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Congress Trying to Trample States' Rights; Eliminate Animal, Consumer Protection Laws

By   Follow Me on Twitter     Message William McMullin       (Page 1 of 1 pages)     Permalink    (# of views)   1 comment

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US Congressmen Steve King and James Sensenbrenner want to eliminate laws protecting consumers, animals, and the environment. Steve King's Protect Interstate Commerce Act (H.R. 3599/H.R. 4879) and James Sensenbrenner's No Regulation Without Representation Act (H.R. 2887), dubbed as the "States' Rights Elimination Act," would take great power away from state and local governments, a dangerous overreach of the federal government.

H.R. 3599/H.R. 4879 would render a broad range of state and local agriculture laws including animal welfare, environmental, workers' rights, food safety, and really any laws that have to do with agriculture, null and void. The National Conference of State Legislatures (NCSL) concludes, "[H.R. 3599] would preempt vital state agricultural policies designed to protect the safety and well-being of our farmland, waterways, forests, and most importantly, our constituents." The NCSL goes on to say the bills would have far-reaching effects on our economy.

H.R. 2887 would prohibit states from regulating activity in interstate commerce. For instance, a hazardous product made in another state could be sold in Michigan no matter how dangerous it is without Michigan having a say in the matter. Any state laws banning that product could not be enforced. Under this bill, pretty much any state and local laws related to interstate commerce could be eradicated. The NCSL warns, "If enacted, this constitutionally questionable legislation would codify a radical federal overreach that would undermine the longstanding constitutional right of states to protect the health, safety, and welfare of their citizens and local businesses, as well as preempt countless laws in all 50 states. In short, this legislation would strip states' ability to govern."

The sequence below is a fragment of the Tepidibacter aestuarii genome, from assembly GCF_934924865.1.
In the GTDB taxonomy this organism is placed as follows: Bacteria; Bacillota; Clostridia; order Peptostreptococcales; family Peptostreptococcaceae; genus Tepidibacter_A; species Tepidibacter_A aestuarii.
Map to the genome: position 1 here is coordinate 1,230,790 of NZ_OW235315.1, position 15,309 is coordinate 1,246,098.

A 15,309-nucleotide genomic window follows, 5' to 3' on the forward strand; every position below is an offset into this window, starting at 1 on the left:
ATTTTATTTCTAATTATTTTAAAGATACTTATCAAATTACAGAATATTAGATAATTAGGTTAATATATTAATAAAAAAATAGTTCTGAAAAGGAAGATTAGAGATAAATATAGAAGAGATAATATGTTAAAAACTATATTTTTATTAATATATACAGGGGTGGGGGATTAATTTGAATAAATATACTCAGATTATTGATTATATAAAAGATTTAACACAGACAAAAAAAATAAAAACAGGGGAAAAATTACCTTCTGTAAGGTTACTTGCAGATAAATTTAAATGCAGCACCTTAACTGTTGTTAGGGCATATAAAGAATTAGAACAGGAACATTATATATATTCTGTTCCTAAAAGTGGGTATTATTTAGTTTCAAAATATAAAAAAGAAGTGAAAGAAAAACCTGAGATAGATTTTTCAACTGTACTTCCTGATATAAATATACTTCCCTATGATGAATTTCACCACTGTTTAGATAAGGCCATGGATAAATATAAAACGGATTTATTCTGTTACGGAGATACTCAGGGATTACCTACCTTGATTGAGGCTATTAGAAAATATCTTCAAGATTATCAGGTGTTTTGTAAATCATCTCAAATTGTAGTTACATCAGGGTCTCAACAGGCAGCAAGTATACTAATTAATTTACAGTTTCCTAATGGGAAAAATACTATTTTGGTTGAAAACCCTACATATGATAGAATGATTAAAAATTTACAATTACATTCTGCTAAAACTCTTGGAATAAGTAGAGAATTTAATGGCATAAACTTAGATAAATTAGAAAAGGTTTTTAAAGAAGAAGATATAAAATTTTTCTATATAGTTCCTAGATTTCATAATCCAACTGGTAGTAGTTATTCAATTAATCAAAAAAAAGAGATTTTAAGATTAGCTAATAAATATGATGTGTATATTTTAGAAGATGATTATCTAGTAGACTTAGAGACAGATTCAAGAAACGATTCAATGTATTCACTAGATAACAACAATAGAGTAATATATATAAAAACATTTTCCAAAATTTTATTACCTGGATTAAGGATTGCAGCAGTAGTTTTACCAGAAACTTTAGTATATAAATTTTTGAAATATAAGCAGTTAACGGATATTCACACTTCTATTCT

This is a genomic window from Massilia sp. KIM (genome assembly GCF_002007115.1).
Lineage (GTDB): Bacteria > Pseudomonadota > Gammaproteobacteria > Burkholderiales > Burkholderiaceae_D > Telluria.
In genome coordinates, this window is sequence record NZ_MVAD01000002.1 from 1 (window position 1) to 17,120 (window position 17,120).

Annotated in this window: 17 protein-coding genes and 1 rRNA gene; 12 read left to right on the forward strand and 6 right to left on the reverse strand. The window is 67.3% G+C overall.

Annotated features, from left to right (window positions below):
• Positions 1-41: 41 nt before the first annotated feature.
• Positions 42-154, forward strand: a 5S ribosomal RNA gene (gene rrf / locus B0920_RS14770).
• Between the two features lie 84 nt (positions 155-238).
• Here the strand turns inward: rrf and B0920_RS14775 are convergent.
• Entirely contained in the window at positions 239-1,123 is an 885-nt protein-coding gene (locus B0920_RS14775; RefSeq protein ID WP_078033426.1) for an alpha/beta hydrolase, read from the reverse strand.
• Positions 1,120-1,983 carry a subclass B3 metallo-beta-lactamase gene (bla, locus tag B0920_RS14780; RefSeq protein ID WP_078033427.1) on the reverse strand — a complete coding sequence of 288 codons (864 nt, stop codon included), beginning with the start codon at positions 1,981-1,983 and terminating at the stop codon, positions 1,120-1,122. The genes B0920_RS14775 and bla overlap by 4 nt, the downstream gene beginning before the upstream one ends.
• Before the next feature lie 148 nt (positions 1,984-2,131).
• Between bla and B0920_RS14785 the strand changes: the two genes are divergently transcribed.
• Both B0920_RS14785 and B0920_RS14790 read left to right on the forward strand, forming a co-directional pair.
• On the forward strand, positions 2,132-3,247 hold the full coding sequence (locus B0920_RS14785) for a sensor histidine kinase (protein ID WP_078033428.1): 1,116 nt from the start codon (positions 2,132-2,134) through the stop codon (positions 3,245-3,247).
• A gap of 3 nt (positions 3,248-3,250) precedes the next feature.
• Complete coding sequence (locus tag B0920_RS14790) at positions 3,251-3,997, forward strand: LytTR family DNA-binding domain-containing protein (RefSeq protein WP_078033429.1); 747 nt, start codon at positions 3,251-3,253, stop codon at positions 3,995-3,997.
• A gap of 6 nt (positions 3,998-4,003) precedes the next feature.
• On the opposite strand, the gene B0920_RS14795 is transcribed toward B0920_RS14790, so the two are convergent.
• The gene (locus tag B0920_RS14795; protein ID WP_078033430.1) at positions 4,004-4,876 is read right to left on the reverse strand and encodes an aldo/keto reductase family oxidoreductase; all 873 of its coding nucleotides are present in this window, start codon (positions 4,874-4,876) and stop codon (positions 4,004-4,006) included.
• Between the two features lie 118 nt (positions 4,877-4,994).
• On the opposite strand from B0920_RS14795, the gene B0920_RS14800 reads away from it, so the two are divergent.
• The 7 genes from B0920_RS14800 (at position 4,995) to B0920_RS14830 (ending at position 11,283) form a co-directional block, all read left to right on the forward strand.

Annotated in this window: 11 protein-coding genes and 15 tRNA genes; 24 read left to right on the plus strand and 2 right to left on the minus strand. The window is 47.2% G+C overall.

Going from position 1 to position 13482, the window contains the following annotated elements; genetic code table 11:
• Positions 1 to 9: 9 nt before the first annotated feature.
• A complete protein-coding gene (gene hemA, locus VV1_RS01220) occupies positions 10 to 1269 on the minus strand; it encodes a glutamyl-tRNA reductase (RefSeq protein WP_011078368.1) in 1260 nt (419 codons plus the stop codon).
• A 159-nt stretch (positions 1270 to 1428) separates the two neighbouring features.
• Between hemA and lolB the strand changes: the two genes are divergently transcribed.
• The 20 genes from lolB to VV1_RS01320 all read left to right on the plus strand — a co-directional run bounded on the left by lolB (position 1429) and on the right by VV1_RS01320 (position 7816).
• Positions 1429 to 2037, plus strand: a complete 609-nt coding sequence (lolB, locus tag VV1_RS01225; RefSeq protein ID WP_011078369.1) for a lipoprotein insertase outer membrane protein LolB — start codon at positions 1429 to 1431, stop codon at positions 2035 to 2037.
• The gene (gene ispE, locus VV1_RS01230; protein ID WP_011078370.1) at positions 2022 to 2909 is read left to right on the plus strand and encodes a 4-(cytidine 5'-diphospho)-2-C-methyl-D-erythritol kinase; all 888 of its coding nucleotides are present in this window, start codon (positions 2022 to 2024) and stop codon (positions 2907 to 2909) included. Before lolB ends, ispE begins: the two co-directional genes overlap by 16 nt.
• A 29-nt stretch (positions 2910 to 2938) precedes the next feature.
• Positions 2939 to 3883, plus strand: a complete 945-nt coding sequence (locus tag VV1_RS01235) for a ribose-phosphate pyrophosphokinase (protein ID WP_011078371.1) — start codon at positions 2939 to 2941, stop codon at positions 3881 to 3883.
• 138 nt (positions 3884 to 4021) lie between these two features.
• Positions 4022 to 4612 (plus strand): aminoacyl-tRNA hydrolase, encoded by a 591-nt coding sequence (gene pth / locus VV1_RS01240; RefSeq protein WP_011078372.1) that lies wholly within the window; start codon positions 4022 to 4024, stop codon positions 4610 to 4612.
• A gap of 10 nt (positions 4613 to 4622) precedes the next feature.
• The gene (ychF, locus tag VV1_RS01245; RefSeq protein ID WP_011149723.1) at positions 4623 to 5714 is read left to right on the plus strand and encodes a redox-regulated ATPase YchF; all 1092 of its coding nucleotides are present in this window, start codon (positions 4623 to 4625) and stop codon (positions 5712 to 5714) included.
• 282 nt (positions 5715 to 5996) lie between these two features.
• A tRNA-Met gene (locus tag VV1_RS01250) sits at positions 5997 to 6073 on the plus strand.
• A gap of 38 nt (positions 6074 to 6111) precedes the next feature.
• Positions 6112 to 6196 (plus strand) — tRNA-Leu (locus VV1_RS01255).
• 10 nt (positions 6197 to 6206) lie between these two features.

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These bills will jeopardize numerous state and local laws. One example is voter referendums on battery-cage eggs. It's common practice that egg-laying hens are crammed into cages so small they cannot spread their wings or even move. Some voter referendums in recent years mandate the cages have adequate space. Furthermore, these anti-states bills could reverse laws banning the sale of dog meat in Michigan and other states. They could wipe out laws restricting the sale of diseased animals on factory farms, which is a public-health issue. State and local laws regulating puppy mills would be no more. They could affect food-labeling laws, laws banning BPA in infant food containers, laws requiring that imported firewood be free from invasive species, etc. The list of laws that could be affected goes on and on.

The United States Constitution grants states the power to regulate themselves. These overreaching bills violate the Tenth Amendment: "The powers not delegated to the United States by the Constitution, nor prohibited by it to the States, are reserved to the States respectively, or to the people."

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Just a few of the more than 70 organizations that oppose these bills include the Animal Legal Defense Fund, ASPCA, Californians for Pesticide Reform, Center for Food Safety, Consumer Federation of America, Consumers Union, The Humane Society of the United States, and United Farm Workers.

Our health and the rights of our states and local governments are important. I urge our federal representatives to oppose these bills.

 

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William holds a BBA from Western Michigan University and a Master of Environmental Law and Policy from Vermont Law School. He is a delegate of the State Central Committee of the Michigan Democratic Party.

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